We are all inspired by success stories but often the real learning is from how you bounce back from failures.
It is only through learning from our failure that we can learn and achieve success. We often hear the saying how it is important to “fail fast”. The reason for this is that a business failure can actually provide the foundations of a viable business concept that has the ability to succeed. Take the example of Groupon. When the founders started their business start-up it was actually a social media site called the Point that was created as a means of connecting people together for social activism.
After many cash investments in a concept that was going absolutely nowhere, the founders were forced to take a step back, take stock, switch gears and create a highly successful and extremely profitable discount coupon service that we now know as Groupon. Without that failure these founders would have never been able to realize this success.
“The success of a start-up business is only based 5% on the idea and 95% on the execution”
– Tim Miller, Dawson’s Den contest organizer and panel moderator at Dawson College’s EWeek.
Dawson EWeek workshops highlighting female entrepreneurs, tech start-ups, and arts and culture-based businesses, shared tactics and lessons learned, often from failure, to help young entrepreneurs’ in the execution of their businesses.
Common themes at EWeek focussed on the importance of respecting the environment and sustainability, experimenting, evaluating and changing your approach to your start-up when needed and most importantly, about treating your body well by exercising and eating healthy. Today, a start-ups’ quality of life is as important as revenue earned.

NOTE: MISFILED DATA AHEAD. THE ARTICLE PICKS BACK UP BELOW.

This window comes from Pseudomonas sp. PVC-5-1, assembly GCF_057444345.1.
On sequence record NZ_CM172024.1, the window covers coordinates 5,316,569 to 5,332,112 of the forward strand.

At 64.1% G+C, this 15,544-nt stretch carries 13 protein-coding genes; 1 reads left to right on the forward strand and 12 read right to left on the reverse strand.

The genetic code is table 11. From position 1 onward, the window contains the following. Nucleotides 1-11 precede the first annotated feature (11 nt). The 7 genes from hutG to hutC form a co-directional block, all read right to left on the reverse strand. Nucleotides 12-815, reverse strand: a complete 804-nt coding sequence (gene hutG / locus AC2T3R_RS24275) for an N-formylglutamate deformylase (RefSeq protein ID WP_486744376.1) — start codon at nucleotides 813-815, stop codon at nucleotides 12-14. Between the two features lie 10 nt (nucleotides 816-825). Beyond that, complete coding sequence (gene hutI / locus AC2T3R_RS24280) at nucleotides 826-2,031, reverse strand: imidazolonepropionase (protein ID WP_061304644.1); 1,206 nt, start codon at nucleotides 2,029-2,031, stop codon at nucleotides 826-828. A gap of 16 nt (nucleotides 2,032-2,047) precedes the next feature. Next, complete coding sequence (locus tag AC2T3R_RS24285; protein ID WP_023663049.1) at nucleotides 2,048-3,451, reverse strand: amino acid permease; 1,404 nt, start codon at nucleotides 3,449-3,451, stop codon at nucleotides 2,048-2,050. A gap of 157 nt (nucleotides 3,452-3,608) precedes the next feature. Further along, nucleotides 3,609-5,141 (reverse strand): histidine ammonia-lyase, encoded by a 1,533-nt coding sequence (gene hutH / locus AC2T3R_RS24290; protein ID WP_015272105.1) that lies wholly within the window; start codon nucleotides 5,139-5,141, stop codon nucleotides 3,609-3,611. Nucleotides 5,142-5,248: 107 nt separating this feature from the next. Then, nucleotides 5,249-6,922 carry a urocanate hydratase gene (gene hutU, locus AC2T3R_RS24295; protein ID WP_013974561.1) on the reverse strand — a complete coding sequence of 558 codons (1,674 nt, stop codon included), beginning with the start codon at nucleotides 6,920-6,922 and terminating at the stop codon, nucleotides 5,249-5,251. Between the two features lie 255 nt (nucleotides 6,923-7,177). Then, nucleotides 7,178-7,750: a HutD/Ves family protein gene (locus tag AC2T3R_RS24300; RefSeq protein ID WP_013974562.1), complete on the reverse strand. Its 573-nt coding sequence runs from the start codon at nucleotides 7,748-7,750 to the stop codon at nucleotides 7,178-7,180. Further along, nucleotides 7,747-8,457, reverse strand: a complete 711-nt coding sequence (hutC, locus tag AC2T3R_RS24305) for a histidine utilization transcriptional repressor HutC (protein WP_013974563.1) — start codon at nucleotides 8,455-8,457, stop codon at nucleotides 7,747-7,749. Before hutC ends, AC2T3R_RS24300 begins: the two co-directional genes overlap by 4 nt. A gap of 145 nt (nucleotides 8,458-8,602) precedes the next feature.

Fighting the Imposter Syndrome
Entrepreneurship tends to come with a large amount of self-doubt, always some next obstacle to overcome and fear that you will be found out as a fake.
In 2015, Sami Grosse was dreaming of her business idea when she attended Dawson EWeek and participated in the Speed-Date an Entrepreneur activity to get advice from entrepreneurs and mentors including members of CEDEC Small Business Support and CEDEC Youth Start-Up.
Afraid that she wasn’t competent enough and just a wanna-be entrepreneur, she took a friend with her to participate in the speed date an entrepreneur – an activity where young people with a business idea could meet and discuss that idea with a seasoned entrepreneur or a business expert in order to gain feedback and advice. A myriad of questions raced through her head; Should she be sitting and talking about her business idea with someone? Was it a good enough idea? All questions of self-doubt creeping into her mind as she was about to embark on her entrepreneurial journey.
Fast forward to 2018, Sami once again found herself at the Speed-Date an Entrepreneur. This time she was on the other side of the table and was struck with Imposter Syndrome again.
Why would anyone want to talk to her? Was she qualified enough to speak to an aspiring start-up? While she isn’t making a ton of money yet and is still working at her day job, she realizes she has to put herself out there, recognize her fear, to talk about it and face it head on in order to calm that fear and build her confidence.
Social entrepreneurship and sustainability
From one sponsor’s Flow water recyclable and compostable containers, to the zero waste catering table, to the young entrepreneurs who want to make a difference in this world, there is one common goal. It is not to earn a 6-figure income but rather to earn enough to live on all while giving something back to society at the same time.
Of the 10 finalists in Dawson’s Den pitch competition, eight included a goal towards sustainability. The winning team, Arkangel, produced software to identify early symptoms of diseases like diabetes and identify proactive ways to reverse their onset.
Never stop learning
One cannot help but be inspired and energized at Dawson College’s EWeek, whether you are a student, a start-up entrepreneur, a mentor, an advisor or seasoned business owner.
To quote EWeek presenter, Nikita Mukhanov, founder of The Malahai luxury fur accessories, “never stop learning”. Learning is a lifelong pursuit and business owners must consider themselves to be students and continually build their skills and knowledge base to be equipped to execute their business idea effectively.